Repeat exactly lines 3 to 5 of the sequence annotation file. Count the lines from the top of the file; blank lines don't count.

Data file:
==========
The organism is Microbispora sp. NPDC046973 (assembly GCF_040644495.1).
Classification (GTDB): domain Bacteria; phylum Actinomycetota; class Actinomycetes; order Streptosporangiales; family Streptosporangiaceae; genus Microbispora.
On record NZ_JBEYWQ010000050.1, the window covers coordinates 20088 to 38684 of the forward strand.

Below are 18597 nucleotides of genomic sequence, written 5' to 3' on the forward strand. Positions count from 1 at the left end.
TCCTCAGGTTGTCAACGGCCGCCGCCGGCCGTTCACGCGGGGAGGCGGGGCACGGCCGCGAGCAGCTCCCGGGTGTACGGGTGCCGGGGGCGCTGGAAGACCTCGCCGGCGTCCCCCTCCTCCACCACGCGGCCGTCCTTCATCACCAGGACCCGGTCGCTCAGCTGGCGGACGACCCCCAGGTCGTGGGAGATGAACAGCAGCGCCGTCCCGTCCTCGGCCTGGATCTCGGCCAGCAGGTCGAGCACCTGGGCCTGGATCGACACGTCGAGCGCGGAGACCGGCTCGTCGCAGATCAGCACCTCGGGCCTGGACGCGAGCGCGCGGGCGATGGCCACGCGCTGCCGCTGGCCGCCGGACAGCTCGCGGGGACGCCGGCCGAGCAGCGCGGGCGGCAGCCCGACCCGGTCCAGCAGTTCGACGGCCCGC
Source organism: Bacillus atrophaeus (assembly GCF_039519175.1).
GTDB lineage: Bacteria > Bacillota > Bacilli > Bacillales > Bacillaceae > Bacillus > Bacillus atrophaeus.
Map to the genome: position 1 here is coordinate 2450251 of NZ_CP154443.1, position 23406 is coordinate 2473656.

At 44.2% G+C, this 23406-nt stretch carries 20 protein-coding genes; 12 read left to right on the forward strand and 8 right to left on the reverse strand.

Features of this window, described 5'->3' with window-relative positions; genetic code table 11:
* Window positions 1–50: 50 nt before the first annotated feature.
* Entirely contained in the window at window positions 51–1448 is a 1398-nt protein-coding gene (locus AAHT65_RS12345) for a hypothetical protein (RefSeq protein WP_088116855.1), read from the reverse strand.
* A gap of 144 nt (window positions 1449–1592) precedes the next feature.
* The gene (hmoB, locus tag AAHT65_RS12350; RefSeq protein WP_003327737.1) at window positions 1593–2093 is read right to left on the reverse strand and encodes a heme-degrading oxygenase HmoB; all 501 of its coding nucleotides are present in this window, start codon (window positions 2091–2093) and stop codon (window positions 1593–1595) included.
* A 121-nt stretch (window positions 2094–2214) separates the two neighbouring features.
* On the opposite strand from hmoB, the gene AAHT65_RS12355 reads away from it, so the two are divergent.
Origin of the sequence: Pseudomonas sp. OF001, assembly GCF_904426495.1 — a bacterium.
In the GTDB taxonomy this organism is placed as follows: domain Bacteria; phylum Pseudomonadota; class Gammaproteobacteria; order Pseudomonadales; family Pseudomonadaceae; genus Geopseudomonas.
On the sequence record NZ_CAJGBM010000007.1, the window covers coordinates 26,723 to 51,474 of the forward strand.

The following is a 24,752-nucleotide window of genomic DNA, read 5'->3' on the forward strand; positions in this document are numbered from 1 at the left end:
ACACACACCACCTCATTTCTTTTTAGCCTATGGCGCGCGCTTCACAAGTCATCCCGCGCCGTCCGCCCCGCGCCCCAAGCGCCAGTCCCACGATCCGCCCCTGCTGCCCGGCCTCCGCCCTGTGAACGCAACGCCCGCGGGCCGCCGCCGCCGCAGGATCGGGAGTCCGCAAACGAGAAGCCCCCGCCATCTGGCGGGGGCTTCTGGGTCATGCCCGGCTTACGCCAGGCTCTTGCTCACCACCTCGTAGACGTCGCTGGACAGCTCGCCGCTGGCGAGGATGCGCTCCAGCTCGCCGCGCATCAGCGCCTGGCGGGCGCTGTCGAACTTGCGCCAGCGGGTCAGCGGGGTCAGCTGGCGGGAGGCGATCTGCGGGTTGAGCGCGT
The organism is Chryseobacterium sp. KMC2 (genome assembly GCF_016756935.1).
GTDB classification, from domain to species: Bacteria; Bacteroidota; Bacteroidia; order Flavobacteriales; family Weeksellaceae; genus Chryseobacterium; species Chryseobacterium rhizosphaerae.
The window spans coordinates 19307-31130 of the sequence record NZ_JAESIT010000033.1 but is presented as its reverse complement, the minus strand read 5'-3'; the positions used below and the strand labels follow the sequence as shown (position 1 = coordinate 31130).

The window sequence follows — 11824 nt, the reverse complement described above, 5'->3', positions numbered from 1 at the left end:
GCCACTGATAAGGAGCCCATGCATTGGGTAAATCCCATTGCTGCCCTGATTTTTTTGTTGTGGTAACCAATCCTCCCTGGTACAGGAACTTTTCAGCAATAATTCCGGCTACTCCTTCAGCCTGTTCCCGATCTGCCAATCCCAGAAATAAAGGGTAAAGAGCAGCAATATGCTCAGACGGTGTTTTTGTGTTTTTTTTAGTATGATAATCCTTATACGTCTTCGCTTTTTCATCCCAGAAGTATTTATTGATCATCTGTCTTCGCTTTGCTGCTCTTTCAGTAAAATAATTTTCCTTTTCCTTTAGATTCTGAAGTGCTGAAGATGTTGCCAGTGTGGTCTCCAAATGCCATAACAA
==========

On record NZ_JBEYWQ010000050.1, the window covers coordinates 20088 to 38684 of the forward strand.

Below are 18597 nucleotides of genomic sequence, written 5' to 3' on the forward strand. Positions count from 1 at the left end.
TCCTCAGGTTGTCAACGGCCGCCGCCGGCCGTTCACGCGGGGAGGCGGGGCACGGCCGCGAGCAGCTCCCGGGTGTACGGGTGCCGGGGGCGCTGGAAGACCTCGCCGGCGTCCCCCTCCTCCACCACGCGGCCGTCCTTCATCACCAGGACCCGGTCGCTCAGCTGGCGGACGACCCCCAGGTCGTGGGAGATGAACAGCAGCGCCGTCCCGTCCTCGGCCTGGATCTCGGCCAGCAGGTCGAGCACCTGGGCCTGGATCGACACGTCGAGCGCGGAGACCGGCTCGTCGCAGATCAGCACCTCGGGCCTGGACGCGAGCGCGCGGGCGATGGCCACGCGCTGCCGCTGGCCGCCGGACAGCTCGCGGGGACGCCGGCCGAGCAGCGCGGGCGGCAGCCCGACCCGGTCCAGCAGTTCGACGGCCCGC